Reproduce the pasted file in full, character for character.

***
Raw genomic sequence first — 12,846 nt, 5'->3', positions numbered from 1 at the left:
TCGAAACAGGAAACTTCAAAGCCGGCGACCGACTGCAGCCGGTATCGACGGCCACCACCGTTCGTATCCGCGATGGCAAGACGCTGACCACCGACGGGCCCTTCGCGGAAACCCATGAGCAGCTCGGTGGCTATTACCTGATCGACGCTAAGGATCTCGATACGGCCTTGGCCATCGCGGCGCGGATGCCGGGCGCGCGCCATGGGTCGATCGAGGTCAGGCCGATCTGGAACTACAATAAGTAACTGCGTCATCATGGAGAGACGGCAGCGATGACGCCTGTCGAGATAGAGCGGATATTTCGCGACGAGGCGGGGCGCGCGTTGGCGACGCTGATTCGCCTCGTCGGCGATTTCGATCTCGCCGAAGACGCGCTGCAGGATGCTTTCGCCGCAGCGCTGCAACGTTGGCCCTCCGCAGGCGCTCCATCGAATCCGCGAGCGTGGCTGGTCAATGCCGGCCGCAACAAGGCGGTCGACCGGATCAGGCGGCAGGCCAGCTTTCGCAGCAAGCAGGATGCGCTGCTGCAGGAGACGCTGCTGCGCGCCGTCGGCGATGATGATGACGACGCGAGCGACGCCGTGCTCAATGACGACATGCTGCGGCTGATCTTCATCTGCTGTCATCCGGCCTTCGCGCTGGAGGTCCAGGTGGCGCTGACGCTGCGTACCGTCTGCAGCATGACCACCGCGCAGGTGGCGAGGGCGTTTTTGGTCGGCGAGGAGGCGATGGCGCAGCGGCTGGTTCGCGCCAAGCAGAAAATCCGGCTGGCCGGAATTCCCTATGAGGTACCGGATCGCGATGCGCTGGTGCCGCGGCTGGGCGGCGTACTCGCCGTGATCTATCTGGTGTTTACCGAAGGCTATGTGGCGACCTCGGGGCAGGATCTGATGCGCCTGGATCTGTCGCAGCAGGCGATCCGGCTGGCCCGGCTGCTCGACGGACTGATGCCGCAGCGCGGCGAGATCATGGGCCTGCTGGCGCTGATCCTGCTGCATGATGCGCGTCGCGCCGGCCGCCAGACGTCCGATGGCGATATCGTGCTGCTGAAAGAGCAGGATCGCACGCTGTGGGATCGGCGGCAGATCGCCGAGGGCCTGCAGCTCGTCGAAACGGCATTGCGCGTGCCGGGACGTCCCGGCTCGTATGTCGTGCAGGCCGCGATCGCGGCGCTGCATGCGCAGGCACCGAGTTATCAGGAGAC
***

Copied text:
Raw genomic sequence first — 12,846 nt, 5'->3', positions numbered from 1 at the left:
TCGAAACAGGAAACTTCAAAGCCGGCGACCGACTGCAGCCGGTATCGACGGCCACCACCGTTCGTATCCGCGATGGCAAGACGCTGACCACCGACGGGCCCTTCGCGGAAACCCATGAGCAGCTCGGTGGCTATTACCTGATCGACGCTAAGGATCTCGATACGGCCTTGGCCATCGCGGCGCGGATGCCGGGCGCGCGCCATGGGTCGATCGAGGTCAGGCCGATCTGGAACTACAATAAGTAACTGCGTCATCATGGAGAGACGGCAGCGATGACGCCTGTCGAGATAGAGCGGATATTTCGCGACGAGGCGGGGCGCGCGTTGGCGACGCTGATTCGCCTCGTCGGCGATTTCGATCTCGCCGAAGACGCGCTGCAGGATGCTTTCGCCGCAGCGCTGCAACGTTGGCCCTCCGCAGGCGCTCCATCGAATCCGCGAGCGTGGCTGGTCAATGCCGGCCGCAACAAGGCGGTCGACCGGATCAGGCGGCAGGCCAGCTTTCGCAGCAAGCAGGATGCGCTGCTGCAGGAGACGCTGCTGCGCGCCGTCGGCGATGATGATGACGACGCGAGCGACGCCGTGCTCAATGACGACATGCTGCGGCTGATCTTCATCTGCTGTCATCCGGCCTTCGCGCTGGAGGTCCAGGTGGCGCTGACGCTGCGTACCGTCTGCAGCATGACCACCGCGCAGGTGGCGAGGGCGTTTTTGGTCGGCGAGGAGGCGATGGCGCAGCGGCTGGTTCGCGCCAAGCAGAAAATCCGGCTGGCCGGAATTCCCTATGAGGTACCGGATCGCGATGCGCTGGTGCCGCGGCTGGGCGGCGTACTCGCCGTGATCTATCTGGTGTTTACCGAAGGCTATGTGGCGACCTCGGGGCAGGATCTGATGCGCCTGGATCTGTCGCAGCAGGCGATCCGGCTGGCCCGGCTGCTCGACGGACTGATGCCGCAGCGCGGCGAGATCATGGGCCTGCTGGCGCTGATCCTGCTGCATGATGCGCGTCGCGCCGGCCGCCAGACGTCCGATGGCGATATCGTGCTGCTGAAAGAGCAGGATCGCACGCTGTGGGATCGGCGGCAGATCGCCGAGGGCCTGCAGCTCGTCGAAACGGCATTGCGCGTGCCGGGACGTCCCGGCTCGTATGTCGTGCAGGCCGCGATCGCGGCGCTGCATGCGCAGGCACCGAGTTATCAGGAGAC